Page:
I am a bit disgusted about this whole thing. This shows ones again how stupid the whole industry is… I was just recently at my doctor to take a few tests after some horrible years on the birth control pill Yasmin (it had basically taken me 7 years to put two and two together because no doctor would believe my symptoms well at least not connect them to the birth control). He asked me why I was taking all these vitamins and supplements – Preventive maintenance, was my answer. No comment back except for a smirk. Well yesterday they called me to tell me that everything was ok, but didn’t understand why I wanted to see my own lab results… the woman I was speaking to almost questioned my motive for wanting to see it. What the heck is wrong here… ???

  • Anonymous

    10/29/2009 1:54:06 PM |

    Nutrient Biomarkers Analytical Methodology: Vitamin D Workshop
    The National Institutes of Health (NIH) Office of Dietary Supplements (ODS) is sponsoring the Nutrient Biomarkers Analytical Methodology: Vitamin D Workshop on Wednesday, December 16, 2009 at the Bethesda North Marriott Hotel & Conference Center, Bethesda, Maryland.

    Workshop Summary
    Vitamin D is a fat-soluble vitamin that is naturally present in very few foods, added to others, and available as a dietary supplement. It is also produced endogenously when ultraviolet rays from sunlight strike the skin and trigger vitamin D synthesis. Vitamin D obtained from sun exposure, food, and supplements is biologically inert and must undergo two hydroxylations in the body for activation. The first occurs in the liver and converts vitamin D to 25-hydroxyvitamin D [25(OH)D], also known as calcidiol. The second occurs primarily in the kidney and forms the physiologically active 1,25-dihydroxyvitamin D [1,25(OH)2D], also known as calcitriol.

    Serum concentration of 25(OH)D is the best indicator of exposure to vitamin D from all sources. It reflects vitamin D produced cutaneously and that obtained from food and supplements. There is considerable discussion of the serum concentrations of 25(OH)D associated with deficiency (e.g., rickets), adequacy for bone health, and optimal overall health. In fact, different assay methods are used to assess 25(OH)D. The methods themselves vary and there are considerable differences among laboratory results even when they use the same method.

    Given the uncertainties in vitamin D measurement, the NIH/ODS will host this one-day workshop to evaluate the state of analytical methods. The intent of the Nutrient Biomarkers Analytical Methodology: Vitamin D Workshop is to develop strategies for resolving inconsistencies between results obtained following quantitative determination of selected nutrients in biological materials such as serum when different measurement techniques are used. The desired outcomes of this meeting are to identify strengths and weaknesses of analytical approaches available for the quantification of the nutritional biomarker of Vitamin D status, circulating 25(OH)D in biological samples and to discuss analytical methods, including criteria for selection of method(s); role of reference methods and samples; sample preparation and interpretation of results.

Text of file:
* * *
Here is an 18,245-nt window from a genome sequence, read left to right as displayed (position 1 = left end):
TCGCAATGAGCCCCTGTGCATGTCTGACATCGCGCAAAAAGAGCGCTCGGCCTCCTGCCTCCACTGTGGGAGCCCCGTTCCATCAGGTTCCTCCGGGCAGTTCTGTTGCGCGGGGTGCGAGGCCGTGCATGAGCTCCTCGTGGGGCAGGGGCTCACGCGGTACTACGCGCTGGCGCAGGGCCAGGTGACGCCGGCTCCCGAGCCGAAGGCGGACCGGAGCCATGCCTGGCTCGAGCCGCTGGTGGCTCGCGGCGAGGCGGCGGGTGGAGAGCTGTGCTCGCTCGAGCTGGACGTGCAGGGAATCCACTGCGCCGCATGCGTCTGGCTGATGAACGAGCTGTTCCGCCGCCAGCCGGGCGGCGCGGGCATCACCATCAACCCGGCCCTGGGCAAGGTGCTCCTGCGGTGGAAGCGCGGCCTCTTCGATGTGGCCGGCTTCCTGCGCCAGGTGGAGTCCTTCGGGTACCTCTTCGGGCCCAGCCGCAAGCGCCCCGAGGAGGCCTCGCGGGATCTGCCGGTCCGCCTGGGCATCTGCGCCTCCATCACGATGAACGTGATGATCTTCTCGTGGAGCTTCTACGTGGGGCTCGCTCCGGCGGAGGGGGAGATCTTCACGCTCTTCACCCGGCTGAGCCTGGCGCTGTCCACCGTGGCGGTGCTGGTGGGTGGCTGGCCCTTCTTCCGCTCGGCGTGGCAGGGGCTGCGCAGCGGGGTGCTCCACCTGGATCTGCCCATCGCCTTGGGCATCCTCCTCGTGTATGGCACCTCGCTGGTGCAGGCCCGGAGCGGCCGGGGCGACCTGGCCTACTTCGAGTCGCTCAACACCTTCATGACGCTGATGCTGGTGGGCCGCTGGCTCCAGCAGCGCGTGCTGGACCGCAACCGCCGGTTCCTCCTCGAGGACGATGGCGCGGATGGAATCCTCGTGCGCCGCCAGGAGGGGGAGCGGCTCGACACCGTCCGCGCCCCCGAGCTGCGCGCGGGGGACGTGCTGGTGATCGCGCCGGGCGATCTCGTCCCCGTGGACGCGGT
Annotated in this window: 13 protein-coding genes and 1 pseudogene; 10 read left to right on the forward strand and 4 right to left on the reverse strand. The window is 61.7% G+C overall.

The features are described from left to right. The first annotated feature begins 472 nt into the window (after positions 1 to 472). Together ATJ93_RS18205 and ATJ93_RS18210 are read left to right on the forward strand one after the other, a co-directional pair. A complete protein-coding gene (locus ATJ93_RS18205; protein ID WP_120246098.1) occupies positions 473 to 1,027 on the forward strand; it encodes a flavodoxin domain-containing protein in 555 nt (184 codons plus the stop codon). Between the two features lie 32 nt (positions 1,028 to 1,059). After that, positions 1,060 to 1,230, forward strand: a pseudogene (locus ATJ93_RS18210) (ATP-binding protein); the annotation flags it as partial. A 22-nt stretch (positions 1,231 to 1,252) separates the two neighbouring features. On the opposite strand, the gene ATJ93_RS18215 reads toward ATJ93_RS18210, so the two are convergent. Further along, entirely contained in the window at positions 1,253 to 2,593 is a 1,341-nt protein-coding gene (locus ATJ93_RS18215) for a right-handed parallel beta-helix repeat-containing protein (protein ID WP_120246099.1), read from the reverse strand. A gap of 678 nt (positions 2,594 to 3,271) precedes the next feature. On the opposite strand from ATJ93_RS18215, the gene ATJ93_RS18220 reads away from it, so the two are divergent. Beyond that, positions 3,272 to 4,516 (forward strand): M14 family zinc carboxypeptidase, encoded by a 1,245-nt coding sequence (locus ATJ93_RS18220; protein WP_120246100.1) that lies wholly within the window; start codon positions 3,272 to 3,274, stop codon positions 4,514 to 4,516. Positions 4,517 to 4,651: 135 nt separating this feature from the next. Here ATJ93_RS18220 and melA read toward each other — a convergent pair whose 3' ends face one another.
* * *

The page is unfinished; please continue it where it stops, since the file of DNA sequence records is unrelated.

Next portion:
The workshop will consist of a series of short, focused podium presentations interspersed with open discussion sessions on the currently available analytical methods and interpretation of findings. A final session will summarize the discussions, identify knowledge gaps, and suggest a research agenda for future studies.

    Space is limited and will be filled on a first-come first-served basis. There is no registration fee to attend the workshop. To register please forward your name and complete mailing address including phone number via e-mail to Ms. Tricia Wallich at Ms. Wallich will be coordinating the registration for this meeting. If you wish to make an oral presentation during the meeting, you must indicate this when you register and submit the following information: (1) a brief written statement of the general nature of the comments that you wish to present, (2) the name and address of the person(s) who will give the presentation, and (3) the approximate length of time that you are requesting for your presentation. Depending on the number of people who register to make presentations, we may have to limit the time allotted for each presentation. If you don't have access to e-mail please call Ms. Wallich at 301-670-0270.

    Workshop Details

    Meeting Location:

    Bethesda North Marriott Hotel & Conference Center
    5701 Marinelli Road
    North Bethesda, MD 20852
    Phone: 301-822-9200
    What profit is there for one to gain the whole world yet lose or forfeit himself? Luke 9:25

  • Adam Wilk

    10/29/2009 5:17:57 PM |

    Dr. Davis,
    Great post, I enjoyed the way you wrote the dialogue between you and the nurse at the hospital--very, very realistic, and kind of spooky at the same time.  Unfortunately, this is just the tip of the iceberg--from my own personal experiences with my type 2 diabetic father in the hospital, getting insulin right is a total nightmare.  They use this arbitrary sliding scale which in some cases is totally ineffective and makes for unnecessarily high sugars--I remember how my father was merely 2 days post-op and was sitting there furious because the staff thought it was okay for him to be lying there with sugars in the low 200's, based on their scales and protocols.  
    You've got to stay out of hospitals.
    Great post.